- (transitive) To distinguish things by contrasting their different qualities.
1690, John Locke, An Essay Concerning Human Understanding:
- Reason, therefore, here, as contradistinguished to faith, I take to be the discovery of the certainty or probability of such propositions or truths which the mind arrives at by deduction made from such ideas, which it has got by the use of its natural faculties ; viz. by sensation or reflection.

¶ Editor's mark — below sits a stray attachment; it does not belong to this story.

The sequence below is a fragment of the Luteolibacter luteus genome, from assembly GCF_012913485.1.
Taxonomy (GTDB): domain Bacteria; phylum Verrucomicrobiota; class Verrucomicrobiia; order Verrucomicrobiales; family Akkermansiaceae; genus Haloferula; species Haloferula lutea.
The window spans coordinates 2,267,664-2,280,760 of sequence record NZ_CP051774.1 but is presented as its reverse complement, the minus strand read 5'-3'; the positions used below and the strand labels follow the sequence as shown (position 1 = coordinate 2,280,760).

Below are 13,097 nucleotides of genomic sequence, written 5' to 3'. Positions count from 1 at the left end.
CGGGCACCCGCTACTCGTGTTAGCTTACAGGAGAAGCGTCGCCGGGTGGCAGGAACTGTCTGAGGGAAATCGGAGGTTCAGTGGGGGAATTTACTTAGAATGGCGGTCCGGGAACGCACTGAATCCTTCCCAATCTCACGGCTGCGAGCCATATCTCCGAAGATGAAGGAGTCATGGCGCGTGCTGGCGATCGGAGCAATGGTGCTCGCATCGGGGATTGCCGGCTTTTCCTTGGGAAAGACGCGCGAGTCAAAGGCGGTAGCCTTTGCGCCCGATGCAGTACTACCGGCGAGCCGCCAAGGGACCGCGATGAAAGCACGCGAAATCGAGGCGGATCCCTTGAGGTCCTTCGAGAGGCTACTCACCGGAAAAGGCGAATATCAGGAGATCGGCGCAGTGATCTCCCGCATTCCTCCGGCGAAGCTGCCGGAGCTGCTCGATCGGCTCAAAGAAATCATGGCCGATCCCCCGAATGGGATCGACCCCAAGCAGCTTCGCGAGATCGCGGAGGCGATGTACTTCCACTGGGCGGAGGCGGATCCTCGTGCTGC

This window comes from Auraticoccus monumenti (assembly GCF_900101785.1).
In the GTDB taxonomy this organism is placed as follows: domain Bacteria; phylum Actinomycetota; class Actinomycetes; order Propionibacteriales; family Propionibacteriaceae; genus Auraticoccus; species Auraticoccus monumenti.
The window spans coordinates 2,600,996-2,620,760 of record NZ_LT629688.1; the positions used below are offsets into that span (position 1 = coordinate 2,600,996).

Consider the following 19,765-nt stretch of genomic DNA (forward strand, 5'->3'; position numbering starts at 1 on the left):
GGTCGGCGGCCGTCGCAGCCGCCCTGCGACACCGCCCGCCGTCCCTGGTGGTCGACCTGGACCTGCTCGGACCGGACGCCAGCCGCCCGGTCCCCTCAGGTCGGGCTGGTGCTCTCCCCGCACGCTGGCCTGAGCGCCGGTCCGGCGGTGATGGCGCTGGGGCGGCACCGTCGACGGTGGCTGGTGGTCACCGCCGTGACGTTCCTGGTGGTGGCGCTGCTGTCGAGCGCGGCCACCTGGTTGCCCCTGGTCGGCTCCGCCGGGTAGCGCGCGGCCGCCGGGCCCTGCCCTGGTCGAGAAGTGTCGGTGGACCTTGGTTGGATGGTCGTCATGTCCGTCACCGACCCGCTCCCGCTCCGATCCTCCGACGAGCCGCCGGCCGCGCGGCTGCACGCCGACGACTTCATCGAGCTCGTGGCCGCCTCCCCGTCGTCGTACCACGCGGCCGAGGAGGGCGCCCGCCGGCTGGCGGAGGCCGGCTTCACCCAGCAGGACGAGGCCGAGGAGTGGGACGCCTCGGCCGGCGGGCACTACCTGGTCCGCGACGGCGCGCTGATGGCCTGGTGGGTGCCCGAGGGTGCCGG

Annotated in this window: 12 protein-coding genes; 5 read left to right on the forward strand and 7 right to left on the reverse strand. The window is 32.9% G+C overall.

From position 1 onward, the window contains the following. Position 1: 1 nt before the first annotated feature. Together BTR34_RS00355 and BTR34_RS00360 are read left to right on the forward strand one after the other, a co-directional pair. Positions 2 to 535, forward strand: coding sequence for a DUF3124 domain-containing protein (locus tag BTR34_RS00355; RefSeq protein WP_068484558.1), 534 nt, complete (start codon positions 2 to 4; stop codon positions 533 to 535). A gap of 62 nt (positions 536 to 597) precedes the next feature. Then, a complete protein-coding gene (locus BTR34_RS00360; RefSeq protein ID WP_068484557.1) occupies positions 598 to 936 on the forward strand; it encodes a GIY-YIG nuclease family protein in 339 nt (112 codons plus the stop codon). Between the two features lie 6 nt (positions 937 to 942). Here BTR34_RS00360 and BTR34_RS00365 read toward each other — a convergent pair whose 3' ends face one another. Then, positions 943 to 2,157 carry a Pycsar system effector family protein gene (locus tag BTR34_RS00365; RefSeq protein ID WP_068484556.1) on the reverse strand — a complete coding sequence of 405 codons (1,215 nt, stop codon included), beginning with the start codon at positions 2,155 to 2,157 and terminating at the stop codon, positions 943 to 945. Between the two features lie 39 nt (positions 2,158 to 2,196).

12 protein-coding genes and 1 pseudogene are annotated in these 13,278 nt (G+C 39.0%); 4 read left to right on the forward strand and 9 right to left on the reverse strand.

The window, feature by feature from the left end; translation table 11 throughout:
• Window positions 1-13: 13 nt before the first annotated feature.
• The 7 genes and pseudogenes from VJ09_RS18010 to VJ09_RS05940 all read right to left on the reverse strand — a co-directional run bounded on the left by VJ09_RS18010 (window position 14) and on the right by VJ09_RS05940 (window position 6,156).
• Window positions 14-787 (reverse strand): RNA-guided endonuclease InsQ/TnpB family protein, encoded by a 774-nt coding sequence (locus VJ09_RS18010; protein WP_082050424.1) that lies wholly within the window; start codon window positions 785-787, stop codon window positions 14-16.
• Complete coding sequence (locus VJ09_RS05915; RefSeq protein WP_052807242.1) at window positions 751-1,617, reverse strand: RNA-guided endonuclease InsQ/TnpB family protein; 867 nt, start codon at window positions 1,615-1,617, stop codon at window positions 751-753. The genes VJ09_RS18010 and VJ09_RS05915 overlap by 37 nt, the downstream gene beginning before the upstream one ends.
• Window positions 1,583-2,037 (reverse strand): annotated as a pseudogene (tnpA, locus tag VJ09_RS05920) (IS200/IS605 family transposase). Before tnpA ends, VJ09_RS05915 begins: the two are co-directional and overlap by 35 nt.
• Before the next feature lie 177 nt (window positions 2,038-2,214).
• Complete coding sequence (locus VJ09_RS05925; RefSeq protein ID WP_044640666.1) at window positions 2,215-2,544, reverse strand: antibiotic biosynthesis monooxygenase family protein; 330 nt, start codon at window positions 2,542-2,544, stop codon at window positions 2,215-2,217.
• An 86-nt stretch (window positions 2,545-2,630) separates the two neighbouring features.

1916, John Dewey, Democracy and Education:
- A genuinely educative experience, then, one in which instruction is conveyed and ability increased, is contradistinguished from a routine activity on one hand, and a capricious activity on the other.